LYMPHEDEMA: RESULTS OF SURGICAL TREATMENT IN 64 PATIENTS (1936-1964)
- SB Sakulsky
- A Schirger
- EG Harrison
- JM Janes
Patients with peripheral lymphedema are usually treated without operation. In some, however, operations are required in order to reduce swelling, ensure comfort, and improve function and appearance. Because new surgical approaches are available for the treatment of peripheral lymphedema, we reviewed our previous operative experiences for these conditions at the Mayo Clinic to provide a reference to which the newer procedures may be compared.
Sixty-four patients underwent operation for peripheral lymphedema between 1936 and 1964. Follow-up information was obtained on 56 patients. Seventeen patients required three procedures to alleviate the swelling in an extremity. Morphologic aspects of the excised tissue were also evaluated in these cases. Results were considered excellent in 13, good in 22, fair in 8, and poor in 13. Complications of operation consisted primarily of wound infections, hematomas, and necrosis of skin flaps.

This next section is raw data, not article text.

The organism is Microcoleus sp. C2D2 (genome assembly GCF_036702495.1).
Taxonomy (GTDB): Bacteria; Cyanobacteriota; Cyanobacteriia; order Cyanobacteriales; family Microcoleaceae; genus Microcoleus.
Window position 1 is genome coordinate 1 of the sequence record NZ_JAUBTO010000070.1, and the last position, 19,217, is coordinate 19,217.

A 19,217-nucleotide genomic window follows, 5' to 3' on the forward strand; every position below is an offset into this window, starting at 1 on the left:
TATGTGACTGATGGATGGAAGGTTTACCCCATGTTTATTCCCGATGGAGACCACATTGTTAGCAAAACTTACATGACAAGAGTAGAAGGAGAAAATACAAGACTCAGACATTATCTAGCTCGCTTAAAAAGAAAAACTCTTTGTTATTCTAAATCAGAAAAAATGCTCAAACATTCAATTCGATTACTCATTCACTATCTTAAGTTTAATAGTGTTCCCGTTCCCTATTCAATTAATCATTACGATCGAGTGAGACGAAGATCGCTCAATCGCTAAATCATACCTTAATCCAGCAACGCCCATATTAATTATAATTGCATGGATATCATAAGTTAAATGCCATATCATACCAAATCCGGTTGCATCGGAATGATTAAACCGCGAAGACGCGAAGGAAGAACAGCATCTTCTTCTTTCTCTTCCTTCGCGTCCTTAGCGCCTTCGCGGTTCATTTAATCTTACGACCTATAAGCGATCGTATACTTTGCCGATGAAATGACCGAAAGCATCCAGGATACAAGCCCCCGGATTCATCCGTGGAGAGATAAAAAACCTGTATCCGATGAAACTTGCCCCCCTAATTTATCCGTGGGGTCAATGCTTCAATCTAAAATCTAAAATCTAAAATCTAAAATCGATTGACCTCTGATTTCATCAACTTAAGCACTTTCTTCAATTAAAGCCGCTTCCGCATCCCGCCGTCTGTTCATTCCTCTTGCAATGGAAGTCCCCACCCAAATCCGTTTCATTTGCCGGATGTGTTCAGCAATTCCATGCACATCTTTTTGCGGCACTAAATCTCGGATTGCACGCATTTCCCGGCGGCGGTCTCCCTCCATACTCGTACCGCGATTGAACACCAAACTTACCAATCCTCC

How to Cite:
Sakulsky, S. & Schirger, A. & Harrison, E. & Janes, J., (1977) “LYMPHEDEMA: RESULTS OF SURGICAL TREATMENT IN 64 PATIENTS (1936-1964)”, Lymphology 10(1), 15-26.